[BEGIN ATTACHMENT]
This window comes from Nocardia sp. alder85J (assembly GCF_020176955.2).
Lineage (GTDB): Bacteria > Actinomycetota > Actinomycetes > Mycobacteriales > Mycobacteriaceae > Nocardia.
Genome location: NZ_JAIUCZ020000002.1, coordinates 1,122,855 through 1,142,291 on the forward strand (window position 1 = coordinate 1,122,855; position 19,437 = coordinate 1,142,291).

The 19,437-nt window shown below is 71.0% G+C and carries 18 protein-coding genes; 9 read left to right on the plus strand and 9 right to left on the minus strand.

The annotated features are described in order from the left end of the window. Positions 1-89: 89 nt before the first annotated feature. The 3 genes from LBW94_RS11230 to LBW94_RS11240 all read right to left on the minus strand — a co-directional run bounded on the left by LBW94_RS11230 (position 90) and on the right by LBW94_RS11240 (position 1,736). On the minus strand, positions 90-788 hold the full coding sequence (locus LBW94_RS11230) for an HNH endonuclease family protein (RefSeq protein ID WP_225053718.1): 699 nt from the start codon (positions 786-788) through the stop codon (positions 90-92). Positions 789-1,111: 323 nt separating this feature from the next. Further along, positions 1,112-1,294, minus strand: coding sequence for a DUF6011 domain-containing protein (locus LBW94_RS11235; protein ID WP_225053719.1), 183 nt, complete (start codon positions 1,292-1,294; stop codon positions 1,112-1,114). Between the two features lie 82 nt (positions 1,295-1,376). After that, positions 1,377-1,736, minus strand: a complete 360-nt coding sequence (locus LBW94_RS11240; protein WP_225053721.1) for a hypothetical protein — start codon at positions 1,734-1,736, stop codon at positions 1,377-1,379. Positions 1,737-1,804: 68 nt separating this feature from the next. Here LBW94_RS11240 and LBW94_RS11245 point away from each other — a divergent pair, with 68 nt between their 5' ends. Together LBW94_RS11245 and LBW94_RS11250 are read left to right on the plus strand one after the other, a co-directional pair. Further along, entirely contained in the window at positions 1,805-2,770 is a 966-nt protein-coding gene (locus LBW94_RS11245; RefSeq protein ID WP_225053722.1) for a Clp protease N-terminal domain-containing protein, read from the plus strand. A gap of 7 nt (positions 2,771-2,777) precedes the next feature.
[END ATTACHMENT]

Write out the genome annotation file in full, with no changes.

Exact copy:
This window comes from Nocardia sp. alder85J (assembly GCF_020176955.2).
Lineage (GTDB): Bacteria > Actinomycetota > Actinomycetes > Mycobacteriales > Mycobacteriaceae > Nocardia.
Genome location: NZ_JAIUCZ020000002.1, coordinates 1,122,855 through 1,142,291 on the forward strand (window position 1 = coordinate 1,122,855; position 19,437 = coordinate 1,142,291).

The 19,437-nt window shown below is 71.0% G+C and carries 18 protein-coding genes; 9 read left to right on the plus strand and 9 right to left on the minus strand.

The annotated features are described in order from the left end of the window. Positions 1-89: 89 nt before the first annotated feature. The 3 genes from LBW94_RS11230 to LBW94_RS11240 all read right to left on the minus strand — a co-directional run bounded on the left by LBW94_RS11230 (position 90) and on the right by LBW94_RS11240 (position 1,736). On the minus strand, positions 90-788 hold the full coding sequence (locus LBW94_RS11230) for an HNH endonuclease family protein (RefSeq protein ID WP_225053718.1): 699 nt from the start codon (positions 786-788) through the stop codon (positions 90-92). Positions 789-1,111: 323 nt separating this feature from the next. Further along, positions 1,112-1,294, minus strand: coding sequence for a DUF6011 domain-containing protein (locus LBW94_RS11235; protein ID WP_225053719.1), 183 nt, complete (start codon positions 1,292-1,294; stop codon positions 1,112-1,114). Between the two features lie 82 nt (positions 1,295-1,376). After that, positions 1,377-1,736, minus strand: a complete 360-nt coding sequence (locus LBW94_RS11240; protein WP_225053721.1) for a hypothetical protein — start codon at positions 1,734-1,736, stop codon at positions 1,377-1,379. Positions 1,737-1,804: 68 nt separating this feature from the next. Here LBW94_RS11240 and LBW94_RS11245 point away from each other — a divergent pair, with 68 nt between their 5' ends. Together LBW94_RS11245 and LBW94_RS11250 are read left to right on the plus strand one after the other, a co-directional pair. Further along, entirely contained in the window at positions 1,805-2,770 is a 966-nt protein-coding gene (locus LBW94_RS11245; RefSeq protein ID WP_225053722.1) for a Clp protease N-terminal domain-containing protein, read from the plus strand. A gap of 7 nt (positions 2,771-2,777) precedes the next feature.